As a speech-language pathologist, you talk to patients and their caregivers, to colleagues, and to collaborators, and then you talk to yourself while making notes on the all previously listed interactions. Therefore, you’d think an extrovert would be the ideal personality for the job. After all, SLPs devote their careers to promoting better communication, so they must enjoy communicating, right?
Not always. As it turns out, a special and not-so-rare species of introverted SLPs quietly works in the profession.
The term “introverted SLP” should not come off as an oxymoron. When talking to my peers for this piece, I discovered many fellow introverted SLPs. We bring our own superpower and make a difference in the lives of clients, patients, or students through listening. One of the most important skills SLPs learn is listening. Our clients want to communicate, and through active listening—waiting longer for responses, observing body language, focusing on the speaker—we show value to all communication attempts, verbal or nonverbal.
Although I know we introverts make excellent SLPs, working in an extrovert-dominated profession poses several challenges. Here are some tips to handle them for my fellow introverted SLPs—extroverted SLPs, please also take note.
Running out of social and emotional energy.
A typical day in the life of an SLP requires a lot of social energy and the need to be “on.” We talk all day with verbal prompting, praise, feedback, review, debriefing, parent/staff meetings, family consults, interprofessional practice, and just small talk. Introverts need a few minutes alone to decompress and recharge. Try taking the long way home from work while listening to favorite music, an audiobook, or nothing at all. Go to the grocery store or run other errands—those not involving a lot of customer service—by yourself. Or simply close the door and sit in your office or speech room for a few minutes.
Clients telling you their life stories and sharing everything
Let’s face it, introverts are the best listeners, and clients and their families probably don’t encounter a lot of introverts. Fortunately, listening establishes a sense of trust and good rapport. The possible downside might involve your clients telling you everything and anything with no filter. But at least you’ll have an extremely detailed subjective portion of your SOAP (report including subjective, objective, assessment, and plan for treatment details) note! Setting boundaries early in your new client relationships can help you balance this oversharing with professionalism and time for working on goals, and can also help prevent draining your emotional energy.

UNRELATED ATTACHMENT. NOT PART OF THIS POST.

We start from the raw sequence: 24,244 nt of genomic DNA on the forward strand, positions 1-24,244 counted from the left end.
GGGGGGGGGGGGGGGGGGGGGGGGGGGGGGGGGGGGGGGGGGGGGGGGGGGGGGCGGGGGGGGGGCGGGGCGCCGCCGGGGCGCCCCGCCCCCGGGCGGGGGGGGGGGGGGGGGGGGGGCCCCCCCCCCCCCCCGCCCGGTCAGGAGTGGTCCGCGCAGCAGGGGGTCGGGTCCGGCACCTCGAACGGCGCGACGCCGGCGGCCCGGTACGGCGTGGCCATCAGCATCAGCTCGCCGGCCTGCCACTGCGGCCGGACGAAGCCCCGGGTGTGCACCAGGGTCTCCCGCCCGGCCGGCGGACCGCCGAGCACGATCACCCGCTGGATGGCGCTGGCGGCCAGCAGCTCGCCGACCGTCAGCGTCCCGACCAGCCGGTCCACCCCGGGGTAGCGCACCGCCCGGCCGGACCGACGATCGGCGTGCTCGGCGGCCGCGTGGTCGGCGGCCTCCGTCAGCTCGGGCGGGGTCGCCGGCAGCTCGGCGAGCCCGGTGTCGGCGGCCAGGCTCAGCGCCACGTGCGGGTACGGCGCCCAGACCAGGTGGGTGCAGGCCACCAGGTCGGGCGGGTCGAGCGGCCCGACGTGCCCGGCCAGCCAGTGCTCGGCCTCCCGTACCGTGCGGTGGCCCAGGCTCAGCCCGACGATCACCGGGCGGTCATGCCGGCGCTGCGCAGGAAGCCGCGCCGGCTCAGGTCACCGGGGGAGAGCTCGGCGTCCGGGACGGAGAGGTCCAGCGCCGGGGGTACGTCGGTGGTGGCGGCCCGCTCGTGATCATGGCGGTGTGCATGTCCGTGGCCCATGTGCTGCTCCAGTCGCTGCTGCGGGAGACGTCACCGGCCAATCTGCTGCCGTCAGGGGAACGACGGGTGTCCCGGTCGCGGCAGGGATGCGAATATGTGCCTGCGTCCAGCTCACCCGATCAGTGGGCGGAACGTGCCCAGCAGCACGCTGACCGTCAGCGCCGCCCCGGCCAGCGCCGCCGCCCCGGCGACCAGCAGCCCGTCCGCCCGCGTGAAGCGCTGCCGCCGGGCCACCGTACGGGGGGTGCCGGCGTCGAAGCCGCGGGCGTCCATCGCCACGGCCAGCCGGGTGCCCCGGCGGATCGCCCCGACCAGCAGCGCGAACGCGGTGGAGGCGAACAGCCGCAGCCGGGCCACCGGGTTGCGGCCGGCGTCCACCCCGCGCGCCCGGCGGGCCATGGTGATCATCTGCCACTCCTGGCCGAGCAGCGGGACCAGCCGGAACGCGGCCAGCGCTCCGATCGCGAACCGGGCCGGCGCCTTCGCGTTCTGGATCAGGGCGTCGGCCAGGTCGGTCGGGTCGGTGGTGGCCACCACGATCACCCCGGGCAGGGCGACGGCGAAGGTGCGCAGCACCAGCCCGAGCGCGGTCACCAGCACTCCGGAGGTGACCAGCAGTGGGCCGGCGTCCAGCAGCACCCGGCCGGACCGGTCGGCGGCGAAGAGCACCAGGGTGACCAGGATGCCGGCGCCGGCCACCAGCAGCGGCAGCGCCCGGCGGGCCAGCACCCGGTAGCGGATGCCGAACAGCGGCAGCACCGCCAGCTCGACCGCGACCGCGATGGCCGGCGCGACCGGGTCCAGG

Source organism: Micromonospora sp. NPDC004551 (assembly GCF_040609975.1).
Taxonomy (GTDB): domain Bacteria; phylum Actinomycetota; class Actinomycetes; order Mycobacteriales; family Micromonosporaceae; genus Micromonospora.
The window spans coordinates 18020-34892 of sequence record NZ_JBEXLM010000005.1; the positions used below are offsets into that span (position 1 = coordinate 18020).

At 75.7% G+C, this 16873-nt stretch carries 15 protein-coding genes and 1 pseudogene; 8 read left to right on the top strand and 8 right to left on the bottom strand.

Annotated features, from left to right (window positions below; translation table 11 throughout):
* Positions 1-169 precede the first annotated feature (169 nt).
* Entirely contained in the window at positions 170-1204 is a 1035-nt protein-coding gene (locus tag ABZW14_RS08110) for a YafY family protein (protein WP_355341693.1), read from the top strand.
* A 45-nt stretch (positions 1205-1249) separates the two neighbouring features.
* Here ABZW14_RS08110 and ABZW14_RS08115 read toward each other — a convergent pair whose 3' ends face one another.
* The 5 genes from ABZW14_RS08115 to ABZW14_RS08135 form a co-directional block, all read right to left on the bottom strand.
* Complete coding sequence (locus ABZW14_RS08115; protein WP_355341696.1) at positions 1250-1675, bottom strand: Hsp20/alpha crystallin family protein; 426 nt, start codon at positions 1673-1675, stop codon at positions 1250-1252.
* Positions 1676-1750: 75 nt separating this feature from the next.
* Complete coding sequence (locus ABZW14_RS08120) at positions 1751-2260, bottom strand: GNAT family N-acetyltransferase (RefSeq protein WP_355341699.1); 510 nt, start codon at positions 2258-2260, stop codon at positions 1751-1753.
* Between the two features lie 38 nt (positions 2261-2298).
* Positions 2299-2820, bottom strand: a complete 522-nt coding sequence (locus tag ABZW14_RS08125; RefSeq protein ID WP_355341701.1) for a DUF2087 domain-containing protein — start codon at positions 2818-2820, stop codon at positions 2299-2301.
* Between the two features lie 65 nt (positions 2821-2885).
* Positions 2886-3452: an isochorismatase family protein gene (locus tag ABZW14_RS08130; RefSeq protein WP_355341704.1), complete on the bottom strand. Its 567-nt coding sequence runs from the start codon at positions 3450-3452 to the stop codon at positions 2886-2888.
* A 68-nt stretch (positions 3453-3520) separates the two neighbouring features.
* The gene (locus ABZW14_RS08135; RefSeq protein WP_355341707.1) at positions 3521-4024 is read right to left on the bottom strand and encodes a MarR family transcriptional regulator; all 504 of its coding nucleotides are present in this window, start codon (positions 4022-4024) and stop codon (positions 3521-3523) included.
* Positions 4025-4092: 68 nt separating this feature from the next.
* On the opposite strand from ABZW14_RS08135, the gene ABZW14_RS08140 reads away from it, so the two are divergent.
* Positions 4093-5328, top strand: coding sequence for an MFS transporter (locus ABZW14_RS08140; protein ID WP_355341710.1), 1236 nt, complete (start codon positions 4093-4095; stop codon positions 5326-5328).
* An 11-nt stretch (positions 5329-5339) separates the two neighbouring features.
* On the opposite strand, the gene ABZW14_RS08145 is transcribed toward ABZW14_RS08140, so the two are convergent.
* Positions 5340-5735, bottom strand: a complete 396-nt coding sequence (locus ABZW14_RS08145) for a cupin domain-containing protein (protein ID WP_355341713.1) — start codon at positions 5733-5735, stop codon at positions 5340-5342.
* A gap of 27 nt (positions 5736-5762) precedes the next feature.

Coming off as rude or unfriendly to colleagues because you need time alone
After four straight hours of seeing clients, many SLPs I talked to said they value much-needed alone time during breaks. So, colleagues of introverted SLPs: Please know we enjoy your company and happily will collaborate, but we just need a few minutes alone to make sure we give our best to our clients and our colleagues. Please understand it’s not you, it’s us.
Getting told to switch careers because of your reserved persona
This includes hearing some or all of the following statements:
“You need to be more interactive!”
“Maybe you’re more suited for a desk-job requiring less talking.”
“Why do you want to be an SLP if you don’t like talking to people?”
“If you want to be an SLP, you need to be more outgoing.”
If you ever hear these comments—or hear them directed at a colleague—please let the person making them know many introverts make excellent SLPs.
To extroverted SLPs reading this, our profession thrives on a good balance of both introverted and extroverted personalities. And to aspiring introverted SLPs, I hope you find solace in knowing many SLPs—like the one writing this piece—faced and overcame many of the same hurdles.
Marsha Pinto, MS, CF-SLP, is a clinical fellow at the Center for Speech, Language, and Occupational Therapy in the San Francisco Bay Area. She also founded a nonprofit, softestvoices.com, to advocate for introverted leaders.